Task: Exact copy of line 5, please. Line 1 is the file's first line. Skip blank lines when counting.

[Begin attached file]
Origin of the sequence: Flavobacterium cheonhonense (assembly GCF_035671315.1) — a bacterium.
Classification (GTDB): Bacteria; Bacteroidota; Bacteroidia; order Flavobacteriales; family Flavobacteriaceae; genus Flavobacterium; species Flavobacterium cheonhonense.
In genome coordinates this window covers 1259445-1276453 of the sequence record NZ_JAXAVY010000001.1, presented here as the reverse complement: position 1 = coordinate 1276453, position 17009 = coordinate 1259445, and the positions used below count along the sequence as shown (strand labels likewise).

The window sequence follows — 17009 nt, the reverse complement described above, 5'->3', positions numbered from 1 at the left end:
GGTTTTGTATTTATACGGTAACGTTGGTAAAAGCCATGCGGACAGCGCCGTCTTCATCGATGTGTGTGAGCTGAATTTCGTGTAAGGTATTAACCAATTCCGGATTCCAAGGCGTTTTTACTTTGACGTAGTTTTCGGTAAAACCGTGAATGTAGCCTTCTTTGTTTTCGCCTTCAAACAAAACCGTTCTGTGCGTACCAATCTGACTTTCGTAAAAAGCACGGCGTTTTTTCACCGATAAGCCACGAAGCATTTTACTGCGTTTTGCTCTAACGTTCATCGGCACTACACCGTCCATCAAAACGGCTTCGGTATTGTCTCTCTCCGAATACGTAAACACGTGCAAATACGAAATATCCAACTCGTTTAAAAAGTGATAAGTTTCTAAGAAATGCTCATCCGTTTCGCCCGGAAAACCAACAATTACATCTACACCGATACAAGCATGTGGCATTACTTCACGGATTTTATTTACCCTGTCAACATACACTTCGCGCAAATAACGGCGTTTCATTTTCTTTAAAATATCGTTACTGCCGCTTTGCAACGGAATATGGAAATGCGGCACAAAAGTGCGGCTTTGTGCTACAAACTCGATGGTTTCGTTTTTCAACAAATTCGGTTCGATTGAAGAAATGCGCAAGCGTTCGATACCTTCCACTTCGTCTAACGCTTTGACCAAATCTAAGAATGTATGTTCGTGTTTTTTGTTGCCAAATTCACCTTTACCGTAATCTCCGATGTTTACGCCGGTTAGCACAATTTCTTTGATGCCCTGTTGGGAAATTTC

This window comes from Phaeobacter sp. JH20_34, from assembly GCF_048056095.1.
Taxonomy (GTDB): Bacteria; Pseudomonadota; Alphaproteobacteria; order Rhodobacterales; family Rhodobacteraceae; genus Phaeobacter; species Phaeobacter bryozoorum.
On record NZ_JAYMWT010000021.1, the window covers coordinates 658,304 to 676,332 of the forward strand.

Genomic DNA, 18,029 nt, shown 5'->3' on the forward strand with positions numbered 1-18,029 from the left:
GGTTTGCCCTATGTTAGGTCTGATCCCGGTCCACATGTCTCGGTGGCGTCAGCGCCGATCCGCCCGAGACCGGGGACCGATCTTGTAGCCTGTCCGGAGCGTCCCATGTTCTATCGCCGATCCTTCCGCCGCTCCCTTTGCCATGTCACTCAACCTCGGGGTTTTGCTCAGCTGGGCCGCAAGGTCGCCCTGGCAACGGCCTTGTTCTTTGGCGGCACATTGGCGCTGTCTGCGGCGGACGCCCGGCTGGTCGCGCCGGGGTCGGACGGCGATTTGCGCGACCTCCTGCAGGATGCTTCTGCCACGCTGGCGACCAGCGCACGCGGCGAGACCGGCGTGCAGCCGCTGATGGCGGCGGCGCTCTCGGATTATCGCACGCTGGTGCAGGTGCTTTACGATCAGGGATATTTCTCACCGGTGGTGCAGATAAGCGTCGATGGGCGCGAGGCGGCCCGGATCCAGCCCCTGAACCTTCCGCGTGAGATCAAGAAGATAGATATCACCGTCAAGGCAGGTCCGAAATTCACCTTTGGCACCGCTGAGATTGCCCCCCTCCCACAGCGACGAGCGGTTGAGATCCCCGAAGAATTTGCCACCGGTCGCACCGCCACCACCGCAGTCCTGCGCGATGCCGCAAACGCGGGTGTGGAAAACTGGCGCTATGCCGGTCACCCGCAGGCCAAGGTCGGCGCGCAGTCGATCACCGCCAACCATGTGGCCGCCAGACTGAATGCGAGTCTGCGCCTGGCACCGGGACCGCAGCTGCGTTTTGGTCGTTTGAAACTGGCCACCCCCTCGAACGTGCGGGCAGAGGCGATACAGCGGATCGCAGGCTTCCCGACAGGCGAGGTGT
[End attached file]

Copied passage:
GGTTTTGTATTTATACGGTAACGTTGGTAAAAGCCATGCGGACAGCGCCGTCTTCATCGATGTGTGTGAGCTGAATTTCGTGTAAGGTATTAACCAATTCCGGATTCCAAGGCGTTTTTACTTTGACGTAGTTTTCGGTAAAACCGTGAATGTAGCCTTCTTTGTTTTCGCCTTCAAACAAAACCGTTCTGTGCGTACCAATCTGACTTTCGTAAAAAGCACGGCGTTTTTTCACCGATAAGCCACGAAGCATTTTACTGCGTTTTGCTCTAACGTTCATCGGCACTACACCGTCCATCAAAACGGCTTCGGTATTGTCTCTCTCCGAATACGTAAACACGTGCAAATACGAAATATCCAACTCGTTTAAAAAGTGATAAGTTTCTAAGAAATGCTCATCCGTTTCGCCCGGAAAACCAACAATTACATCTACACCGATACAAGCATGTGGCATTACTTCACGGATTTTATTTACCCTGTCAACATACACTTCGCGCAAATAACGGCGTTTCATTTTCTTTAAAATATCGTTACTGCCGCTTTGCAACGGAATATGGAAATGCGGCACAAAAGTGCGGCTTTGTGCTACAAACTCGATGGTTTCGTTTTTCAACAAATTCGGTTCGATTGAAGAAATGCGCAAGCGTTCGATACCTTCCACTTCGTCTAACGCTTTGACCAAATCTAAGAATGTATGTTCGTGTTTTTTGTTGCCAAATTCACCTTTACCGTAATCTCCGATGTTTACGCCGGTTAGCACAATTTCTTTGATGCCCTGTTGGGAAATTTC